1. Please take 30 seconds to register your free account to remove most ads, post topics, make friends, earn reward points at our store, and more!  
    TalkBass.com has been uniting the low end since 1998.  Join us! :)

Vibrato problem..

Discussion in 'Orchestral Technique [DB]' started by davegr8house, Apr 30, 2004.

  1. Hello Guys,
    Its been a while since I`ve posted but been lurking on the TalkBass Darkside regularly. Had some personal things that needed attention but now I can turn back into a cyber-nerd. So heres my question. I had my lesson this morning and my Teacher keeps reminding me about my vibrato. I have this habit of..well..I shake the Bass with my left hand which causes the Bow to move which in turn gives a "uncontrolled" vibrato. He also says its to fast..."Its not a cello" :rolleyes: . If I remove my thumb from the back of the neck the Bass stops shaking but its not correct. I understand I`m clamping my left hand but it seems I cant press down the string without "some" pressure. I was wondering if any of you guys have incountered this and what you did to correct it...exercises..etc. I`ve been with my Teacher for aprox. 3 years now and have learned much. He tells me "dont clamp and slow down" which is true but I`m curious as to what may have helped you. Apparently my hand frame is OK its just a bad habit. Thank you..

  2. LM Bass

    LM Bass

    Jul 19, 2002
    Vancouver, BC
    Hi Dave,

    Are you sitting or standing?
    I found that as soon as I learned to stand with the bass supported and vertical, vibrato got a lot easier. Try leaning the bass forward if you're standing, so that it presses into your fingers. If you sit, make sure you have it anchored with your knee. Either way, you want to take all the weight off your thumb. Have you ever tried using a metronome at 60, and playing b-c-b-c shifts with one finger? Then speed it up a bit, and narrow the pitch down to a little bit north, a little bit south of C. As you narrow that down, you've got your vibrato! I think your teacher is right, just slow it down, maybe even making it metronomic.
    best regards,
  3. I was taught that the vibrato motion should be as parallel as possible with the string. If this isn't happening, the bass shakes. My teacher always had me practive vibrato "thumbless" to get a relaxed motion.

    A technique I've been using with one of my students is to strap a box of tic tacs on the back of the hand with a rubber band. Away from the bass, but with the left arm in playing position, make a vibrato motion so that the Tic Tacs make nice, positive shake. Learn to the control the tempo of the shakes by using a metronome.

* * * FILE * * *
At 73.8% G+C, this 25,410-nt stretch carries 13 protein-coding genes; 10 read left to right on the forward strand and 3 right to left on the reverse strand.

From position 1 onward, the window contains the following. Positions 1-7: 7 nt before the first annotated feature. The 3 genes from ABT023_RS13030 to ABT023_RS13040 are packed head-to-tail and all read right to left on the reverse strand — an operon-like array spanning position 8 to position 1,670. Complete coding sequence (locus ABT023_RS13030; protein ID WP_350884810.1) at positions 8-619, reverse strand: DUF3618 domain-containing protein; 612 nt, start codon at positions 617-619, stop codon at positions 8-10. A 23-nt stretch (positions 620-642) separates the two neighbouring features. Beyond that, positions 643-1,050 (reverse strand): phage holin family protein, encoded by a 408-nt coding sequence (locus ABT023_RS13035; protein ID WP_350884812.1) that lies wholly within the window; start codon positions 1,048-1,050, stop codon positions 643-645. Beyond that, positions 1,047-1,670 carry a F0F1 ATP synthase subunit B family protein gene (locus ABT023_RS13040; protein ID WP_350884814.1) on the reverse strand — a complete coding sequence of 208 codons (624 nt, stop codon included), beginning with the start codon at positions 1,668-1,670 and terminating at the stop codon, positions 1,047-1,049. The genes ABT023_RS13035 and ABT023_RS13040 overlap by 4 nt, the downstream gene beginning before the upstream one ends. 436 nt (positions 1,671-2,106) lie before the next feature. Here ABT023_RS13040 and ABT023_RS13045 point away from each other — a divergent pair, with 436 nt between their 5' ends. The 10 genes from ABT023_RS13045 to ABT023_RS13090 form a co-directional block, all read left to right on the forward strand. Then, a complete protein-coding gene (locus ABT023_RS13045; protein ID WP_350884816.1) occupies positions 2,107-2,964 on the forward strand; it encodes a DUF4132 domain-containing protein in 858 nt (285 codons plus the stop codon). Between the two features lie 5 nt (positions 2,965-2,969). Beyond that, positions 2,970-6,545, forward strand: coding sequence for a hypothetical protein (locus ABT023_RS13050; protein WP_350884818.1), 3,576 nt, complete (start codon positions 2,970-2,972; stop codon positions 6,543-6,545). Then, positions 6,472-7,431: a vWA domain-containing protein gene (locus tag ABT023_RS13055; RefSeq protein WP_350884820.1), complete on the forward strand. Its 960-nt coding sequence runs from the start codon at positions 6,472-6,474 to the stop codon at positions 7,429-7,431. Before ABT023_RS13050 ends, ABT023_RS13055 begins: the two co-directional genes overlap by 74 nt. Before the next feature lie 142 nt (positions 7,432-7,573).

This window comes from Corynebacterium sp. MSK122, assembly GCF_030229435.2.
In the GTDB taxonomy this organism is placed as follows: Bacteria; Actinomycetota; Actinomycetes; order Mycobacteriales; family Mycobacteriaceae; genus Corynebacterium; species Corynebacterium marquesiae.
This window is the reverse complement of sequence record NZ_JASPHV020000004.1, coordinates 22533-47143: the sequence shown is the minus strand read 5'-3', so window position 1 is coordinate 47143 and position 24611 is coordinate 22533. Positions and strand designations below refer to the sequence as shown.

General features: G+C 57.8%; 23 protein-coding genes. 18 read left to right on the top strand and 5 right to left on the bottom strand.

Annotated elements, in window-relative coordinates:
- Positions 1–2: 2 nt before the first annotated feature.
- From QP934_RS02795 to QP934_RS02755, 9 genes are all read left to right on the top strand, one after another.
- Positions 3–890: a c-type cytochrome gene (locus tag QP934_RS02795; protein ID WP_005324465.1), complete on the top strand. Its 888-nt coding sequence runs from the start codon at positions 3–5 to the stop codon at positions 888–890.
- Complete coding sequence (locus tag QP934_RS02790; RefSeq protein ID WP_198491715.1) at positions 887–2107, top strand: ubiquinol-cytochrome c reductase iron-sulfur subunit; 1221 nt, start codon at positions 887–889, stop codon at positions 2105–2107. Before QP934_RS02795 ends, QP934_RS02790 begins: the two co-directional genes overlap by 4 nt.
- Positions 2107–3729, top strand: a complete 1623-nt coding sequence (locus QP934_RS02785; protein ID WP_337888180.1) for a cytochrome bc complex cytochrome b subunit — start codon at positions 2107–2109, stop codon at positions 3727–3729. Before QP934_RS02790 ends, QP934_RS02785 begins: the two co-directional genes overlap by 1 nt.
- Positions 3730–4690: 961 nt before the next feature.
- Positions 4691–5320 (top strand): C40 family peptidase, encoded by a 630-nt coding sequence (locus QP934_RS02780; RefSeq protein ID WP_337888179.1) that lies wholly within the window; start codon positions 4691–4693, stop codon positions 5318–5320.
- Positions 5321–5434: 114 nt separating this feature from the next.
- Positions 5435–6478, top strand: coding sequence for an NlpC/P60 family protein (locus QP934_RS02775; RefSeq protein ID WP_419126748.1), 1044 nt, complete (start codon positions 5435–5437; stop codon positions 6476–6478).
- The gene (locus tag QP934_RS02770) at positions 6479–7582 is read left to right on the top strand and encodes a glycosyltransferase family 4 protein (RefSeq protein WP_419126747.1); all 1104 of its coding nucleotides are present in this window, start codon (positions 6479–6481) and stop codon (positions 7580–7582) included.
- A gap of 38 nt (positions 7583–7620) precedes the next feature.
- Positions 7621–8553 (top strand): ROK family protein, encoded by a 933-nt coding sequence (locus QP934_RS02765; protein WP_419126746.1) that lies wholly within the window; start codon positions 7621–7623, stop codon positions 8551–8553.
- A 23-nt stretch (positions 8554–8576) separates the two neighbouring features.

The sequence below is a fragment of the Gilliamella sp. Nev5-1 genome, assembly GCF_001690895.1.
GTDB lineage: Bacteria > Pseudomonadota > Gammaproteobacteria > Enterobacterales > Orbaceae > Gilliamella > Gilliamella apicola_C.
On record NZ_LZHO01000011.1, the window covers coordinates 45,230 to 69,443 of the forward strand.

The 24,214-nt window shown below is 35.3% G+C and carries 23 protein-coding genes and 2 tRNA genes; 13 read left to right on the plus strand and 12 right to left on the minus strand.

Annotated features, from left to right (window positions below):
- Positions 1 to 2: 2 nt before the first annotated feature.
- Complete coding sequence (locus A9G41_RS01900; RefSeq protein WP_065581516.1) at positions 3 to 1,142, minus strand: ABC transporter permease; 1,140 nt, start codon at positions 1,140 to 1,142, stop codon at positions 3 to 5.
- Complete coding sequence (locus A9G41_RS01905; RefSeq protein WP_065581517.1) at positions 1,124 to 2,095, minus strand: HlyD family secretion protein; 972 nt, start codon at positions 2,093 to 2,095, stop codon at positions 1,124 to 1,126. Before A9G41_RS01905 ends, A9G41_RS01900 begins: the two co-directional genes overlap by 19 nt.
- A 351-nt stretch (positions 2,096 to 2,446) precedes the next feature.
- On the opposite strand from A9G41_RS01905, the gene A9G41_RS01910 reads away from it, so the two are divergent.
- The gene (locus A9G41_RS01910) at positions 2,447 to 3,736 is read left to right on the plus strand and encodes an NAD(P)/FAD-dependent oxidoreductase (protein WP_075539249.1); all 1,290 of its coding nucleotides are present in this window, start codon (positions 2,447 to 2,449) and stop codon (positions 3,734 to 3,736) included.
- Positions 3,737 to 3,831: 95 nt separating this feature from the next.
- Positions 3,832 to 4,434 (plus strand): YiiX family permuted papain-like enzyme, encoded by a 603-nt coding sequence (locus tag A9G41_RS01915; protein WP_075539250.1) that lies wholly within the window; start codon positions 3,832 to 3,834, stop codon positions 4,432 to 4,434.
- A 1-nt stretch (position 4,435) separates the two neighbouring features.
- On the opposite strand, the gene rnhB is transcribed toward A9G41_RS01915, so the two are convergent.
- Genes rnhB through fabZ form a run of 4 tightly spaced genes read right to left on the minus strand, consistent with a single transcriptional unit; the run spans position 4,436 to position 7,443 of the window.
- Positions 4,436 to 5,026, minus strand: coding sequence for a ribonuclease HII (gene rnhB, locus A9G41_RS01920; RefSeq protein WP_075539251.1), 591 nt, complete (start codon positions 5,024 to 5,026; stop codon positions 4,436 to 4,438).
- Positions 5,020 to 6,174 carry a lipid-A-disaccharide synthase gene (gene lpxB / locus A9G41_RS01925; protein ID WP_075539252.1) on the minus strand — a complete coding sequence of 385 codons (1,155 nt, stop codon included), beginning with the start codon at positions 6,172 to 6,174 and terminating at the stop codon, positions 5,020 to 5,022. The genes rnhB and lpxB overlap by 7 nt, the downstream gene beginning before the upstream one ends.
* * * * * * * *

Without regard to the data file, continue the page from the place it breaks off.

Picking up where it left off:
Then, at the bass but without the bow, lightly placing the thumb on the back of the neck but not touching the string, try to achieve the same motion and get the same sound out of the Tic Tac box. When that feels natural, place a finger on the a string etc, etc. Its not an overnight cure, but she's headed in the right direction.
  4. Johnny L

    Johnny L

    Feb 14, 2002
    Victoria, TX
    There's a difference between stopping the note by using the natural weight of your arm and squeezing the neck, like what Laurence is saying. Because I use the natural weight of my arm, I can stop notes anywhere around the neck without letting my thumb touch the back of the neck at all.

    Your thumb is just an anchor of sorts, a way to help your hand rotate back and forth without making too wide a vibrato. Yo Yo Ma makes a joke of this sort of effect in the Appalacian Waltz DVD with Edgar Meyer and Mark O'Connor in an "out-take".

    Go to the Gollihur website and find that link that takes you to the U.V. website. There's a demo of a guy doing a vibrato on the bass, and a girl doing a vibrato on a violin to compare. It starts with a shifting exercise like Laurence just said, and that should make the lightbulb go off in your head...